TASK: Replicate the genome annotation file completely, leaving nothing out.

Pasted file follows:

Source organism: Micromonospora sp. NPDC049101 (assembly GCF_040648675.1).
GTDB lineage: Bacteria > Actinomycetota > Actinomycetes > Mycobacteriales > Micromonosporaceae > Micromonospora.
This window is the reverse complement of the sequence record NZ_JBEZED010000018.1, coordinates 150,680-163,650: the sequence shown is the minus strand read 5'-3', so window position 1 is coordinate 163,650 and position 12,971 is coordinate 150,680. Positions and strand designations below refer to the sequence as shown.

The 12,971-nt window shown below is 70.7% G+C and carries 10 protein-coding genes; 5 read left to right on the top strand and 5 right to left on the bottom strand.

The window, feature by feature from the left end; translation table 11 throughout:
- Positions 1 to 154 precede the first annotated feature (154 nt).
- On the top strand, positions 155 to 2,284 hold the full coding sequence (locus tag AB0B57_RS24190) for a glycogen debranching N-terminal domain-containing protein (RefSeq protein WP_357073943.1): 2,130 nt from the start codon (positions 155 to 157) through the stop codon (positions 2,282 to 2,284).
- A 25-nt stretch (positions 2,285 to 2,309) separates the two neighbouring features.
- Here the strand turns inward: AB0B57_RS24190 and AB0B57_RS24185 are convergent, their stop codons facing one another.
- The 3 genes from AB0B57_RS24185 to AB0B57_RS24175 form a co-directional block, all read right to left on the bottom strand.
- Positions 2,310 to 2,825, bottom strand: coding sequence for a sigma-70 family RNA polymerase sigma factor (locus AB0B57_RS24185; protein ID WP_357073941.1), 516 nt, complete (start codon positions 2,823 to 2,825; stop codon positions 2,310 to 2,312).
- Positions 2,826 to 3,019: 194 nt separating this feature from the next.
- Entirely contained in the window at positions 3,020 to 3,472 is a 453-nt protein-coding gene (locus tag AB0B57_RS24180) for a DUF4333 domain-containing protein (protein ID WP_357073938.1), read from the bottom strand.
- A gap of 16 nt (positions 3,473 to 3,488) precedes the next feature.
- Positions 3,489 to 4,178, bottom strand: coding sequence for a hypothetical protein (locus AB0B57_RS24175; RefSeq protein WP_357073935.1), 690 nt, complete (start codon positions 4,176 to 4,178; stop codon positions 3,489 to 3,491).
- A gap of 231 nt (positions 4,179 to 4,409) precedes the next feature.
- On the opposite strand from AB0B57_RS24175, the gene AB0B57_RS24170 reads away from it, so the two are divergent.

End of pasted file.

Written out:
Source organism: Micromonospora sp. NPDC049101 (assembly GCF_040648675.1).
GTDB lineage: Bacteria > Actinomycetota > Actinomycetes > Mycobacteriales > Micromonosporaceae > Micromonospora.
This window is the reverse complement of the sequence record NZ_JBEZED010000018.1, coordinates 150,680-163,650: the sequence shown is the minus strand read 5'-3', so window position 1 is coordinate 163,650 and position 12,971 is coordinate 150,680. Positions and strand designations below refer to the sequence as shown.

The 12,971-nt window shown below is 70.7% G+C and carries 10 protein-coding genes; 5 read left to right on the top strand and 5 right to left on the bottom strand.

The window, feature by feature from the left end; translation table 11 throughout:
- Positions 1 to 154 precede the first annotated feature (154 nt).
- On the top strand, positions 155 to 2,284 hold the full coding sequence (locus tag AB0B57_RS24190) for a glycogen debranching N-terminal domain-containing protein (RefSeq protein WP_357073943.1): 2,130 nt from the start codon (positions 155 to 157) through the stop codon (positions 2,282 to 2,284).
- A 25-nt stretch (positions 2,285 to 2,309) separates the two neighbouring features.
- Here the strand turns inward: AB0B57_RS24190 and AB0B57_RS24185 are convergent, their stop codons facing one another.
- The 3 genes from AB0B57_RS24185 to AB0B57_RS24175 form a co-directional block, all read right to left on the bottom strand.
- Positions 2,310 to 2,825, bottom strand: coding sequence for a sigma-70 family RNA polymerase sigma factor (locus AB0B57_RS24185; protein ID WP_357073941.1), 516 nt, complete (start codon positions 2,823 to 2,825; stop codon positions 2,310 to 2,312).
- Positions 2,826 to 3,019: 194 nt separating this feature from the next.
- Entirely contained in the window at positions 3,020 to 3,472 is a 453-nt protein-coding gene (locus tag AB0B57_RS24180) for a DUF4333 domain-containing protein (protein ID WP_357073938.1), read from the bottom strand.
- A gap of 16 nt (positions 3,473 to 3,488) precedes the next feature.
- Positions 3,489 to 4,178, bottom strand: coding sequence for a hypothetical protein (locus AB0B57_RS24175; RefSeq protein WP_357073935.1), 690 nt, complete (start codon positions 4,176 to 4,178; stop codon positions 3,489 to 3,491).
- A gap of 231 nt (positions 4,179 to 4,409) precedes the next feature.
- On the opposite strand from AB0B57_RS24175, the gene AB0B57_RS24170 reads away from it, so the two are divergent.